FIG. 5 illustrates an inventive microcapsule 10 comprised of a first microcapsule 10 including an internal phase of OLED material and magnetic material, along with a mixture of electrolyte and uncured monomer, all encapsulated within a polymer shell. The magnetic properties of the magnetic material enable the microcapsules 10 to be aligned into a desired formation within a fluid carrier 12 in response to an applied magnetic field.

FIG. 6 illustrates an inventive microcapsule 10 comprised of an internal phase of OLED material encapsulated within a double-wall shell, each wall having a composition selected for imparting a desired electrical, optical, magnetic and/or mechanical property to the microcapsule. In accordance with the present invention, the OLED particulate comprises microcapsules 10. For example, the microcapsule 10 includes an internal phase and a shell that is composed of material selected according to a desired combination of electrical, mechanical, optical and magnetic properties. The internal phase and/or the shell may include the OLED material. The internal phase and/or the shell may also include a field reactive material. Depending on the OLED fabrication method and the desire OLED characteristics, the field reactive material may be an electrostatic material and/or a magnetically reactive material. The microcapsule 10 composition may be effective for enabling a “self healing” capability of the fabricated OLED device. In this case, the microcapsule 10 includes a composition that causes the microcapsule 10 to rupture if electrical energy above a threshold is applied to the microcapsule. A heat meltable material that heats up when electrical energy above a threshold is applied can be incorporated as the microcapsule shell. For example, if a particular microcapsule 10 ends up positioned so that during use of the OLED device it becomes a short between the electrodes 14, or if the microcapsule 10 is adjacent to a dust particle or other foreign inclusion, creating such a short, when an electric potential is applied between the electrodes 14, energy exceeding a predetermined threshold will pass through the microcapsule 10 causing the capsule to rupture and disconnect the short. By this construction, the microcapsule 10 is automatically removed from the path of conduction of electrical energy in the event of a short.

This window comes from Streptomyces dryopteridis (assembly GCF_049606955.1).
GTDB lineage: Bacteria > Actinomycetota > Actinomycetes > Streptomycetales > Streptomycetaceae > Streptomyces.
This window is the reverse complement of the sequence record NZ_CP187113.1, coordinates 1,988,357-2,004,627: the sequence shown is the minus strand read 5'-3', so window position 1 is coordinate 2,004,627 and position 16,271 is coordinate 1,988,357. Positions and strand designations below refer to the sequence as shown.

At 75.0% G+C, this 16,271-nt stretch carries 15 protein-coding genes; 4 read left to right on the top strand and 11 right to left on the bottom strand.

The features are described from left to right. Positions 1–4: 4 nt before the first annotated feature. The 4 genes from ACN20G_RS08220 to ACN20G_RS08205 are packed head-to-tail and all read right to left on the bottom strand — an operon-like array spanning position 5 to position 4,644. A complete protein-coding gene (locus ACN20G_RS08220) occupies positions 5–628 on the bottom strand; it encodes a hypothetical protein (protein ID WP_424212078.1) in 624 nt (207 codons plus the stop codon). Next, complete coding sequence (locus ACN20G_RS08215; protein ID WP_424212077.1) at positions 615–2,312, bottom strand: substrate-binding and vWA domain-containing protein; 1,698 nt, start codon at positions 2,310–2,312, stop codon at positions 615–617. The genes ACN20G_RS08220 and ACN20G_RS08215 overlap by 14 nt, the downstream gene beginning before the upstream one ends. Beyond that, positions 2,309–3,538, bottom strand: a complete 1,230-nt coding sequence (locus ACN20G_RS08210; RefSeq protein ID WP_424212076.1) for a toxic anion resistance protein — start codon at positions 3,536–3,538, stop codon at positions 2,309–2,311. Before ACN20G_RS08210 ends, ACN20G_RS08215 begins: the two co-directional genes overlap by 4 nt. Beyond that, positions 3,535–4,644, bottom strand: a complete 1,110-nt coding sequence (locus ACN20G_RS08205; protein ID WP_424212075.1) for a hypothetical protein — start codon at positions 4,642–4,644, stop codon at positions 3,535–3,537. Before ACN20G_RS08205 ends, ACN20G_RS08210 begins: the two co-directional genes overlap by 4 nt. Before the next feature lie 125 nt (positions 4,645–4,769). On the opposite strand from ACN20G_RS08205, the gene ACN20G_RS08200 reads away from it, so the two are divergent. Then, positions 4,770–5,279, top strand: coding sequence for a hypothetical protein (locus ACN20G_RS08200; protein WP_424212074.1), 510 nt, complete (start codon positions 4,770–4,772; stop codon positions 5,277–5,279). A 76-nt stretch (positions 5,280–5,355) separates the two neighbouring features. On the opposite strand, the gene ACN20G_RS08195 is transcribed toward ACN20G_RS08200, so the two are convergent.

FIG. 7 illustrates an inventive microcapsule 10 comprised of an internal phase consisting of a mixture of OLED material with other components so as to tailor the electrical, optical, magnetic and/or mechanical property of the microcapsule. The other components can be field reactive, such as magnetic or electrostatically reactive materials for imparting orientation and aligning properties. Heat expandable materials can be included to provide the microcapsule 10 with the ability to burst in response to an electrical short to disconnect the microcapsule 10 and overcome the electrical short. Colorants, such as dyes and colored particles can be included to tune the light emitted from the microcapsule. Desiccant material can be included to provide protection against contamination of the OLED material.

FIG. 8 illustrates an inventive microcapsule 10 comprised of a first microcapsule 10 including an internal phase comprised of an OLED material, and a corrosion barrier material, all encapsulated within a polymer shell. In accordance with this aspect of the invention, the microcapsule shell and/or internal phase may include a composition effective to provide a barrier against degradation of the OLED material. The OLED microcapsules 10 are dispersed within a carrier fluid 12. This carrier fluid 12 also provides a barrier against the intrusion of substances which degrade the OLED material.